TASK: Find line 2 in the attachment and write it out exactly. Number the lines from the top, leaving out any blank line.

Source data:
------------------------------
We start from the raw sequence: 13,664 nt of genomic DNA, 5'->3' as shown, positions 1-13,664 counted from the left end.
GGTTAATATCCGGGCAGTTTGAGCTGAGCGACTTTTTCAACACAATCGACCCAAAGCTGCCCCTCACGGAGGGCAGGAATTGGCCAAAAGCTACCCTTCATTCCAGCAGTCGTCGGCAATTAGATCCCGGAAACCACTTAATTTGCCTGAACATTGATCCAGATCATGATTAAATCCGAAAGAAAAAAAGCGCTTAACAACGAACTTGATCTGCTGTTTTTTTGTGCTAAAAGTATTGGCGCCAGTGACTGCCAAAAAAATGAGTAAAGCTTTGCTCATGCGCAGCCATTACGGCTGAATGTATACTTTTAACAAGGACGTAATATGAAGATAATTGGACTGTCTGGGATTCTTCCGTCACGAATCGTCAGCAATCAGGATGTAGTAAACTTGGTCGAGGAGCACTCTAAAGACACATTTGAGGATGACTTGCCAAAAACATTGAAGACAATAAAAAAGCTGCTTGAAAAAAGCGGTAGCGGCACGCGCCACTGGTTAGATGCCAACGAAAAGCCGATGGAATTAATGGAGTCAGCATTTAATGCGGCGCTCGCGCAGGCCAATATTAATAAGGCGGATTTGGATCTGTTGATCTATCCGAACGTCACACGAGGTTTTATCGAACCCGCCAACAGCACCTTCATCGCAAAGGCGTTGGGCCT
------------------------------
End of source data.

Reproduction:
GGTTAATATCCGGGCAGTTTGAGCTGAGCGACTTTTTCAACACAATCGACCCAAAGCTGCCCCTCACGGAGGGCAGGAATTGGCCAAAAGCTACCCTTCATTCCAGCAGTCGTCGGCAATTAGATCCCGGAAACCACTTAATTTGCCTGAACATTGATCCAGATCATGATTAAATCCGAAAGAAAAAAAGCGCTTAACAACGAACTTGATCTGCTGTTTTTTTGTGCTAAAAGTATTGGCGCCAGTGACTGCCAAAAAAATGAGTAAAGCTTTGCTCATGCGCAGCCATTACGGCTGAATGTATACTTTTAACAAGGACGTAATATGAAGATAATTGGACTGTCTGGGATTCTTCCGTCACGAATCGTCAGCAATCAGGATGTAGTAAACTTGGTCGAGGAGCACTCTAAAGACACATTTGAGGATGACTTGCCAAAAACATTGAAGACAATAAAAAAGCTGCTTGAAAAAAGCGGTAGCGGCACGCGCCACTGGTTAGATGCCAACGAAAAGCCGATGGAATTAATGGAGTCAGCATTTAATGCGGCGCTCGCGCAGGCCAATATTAATAAGGCGGATTTGGATCTGTTGATCTATCCGAACGTCACACGAGGTTTTATCGAACCCGCCAACAGCACCTTCATCGCAAAGGCGTTGGGCCT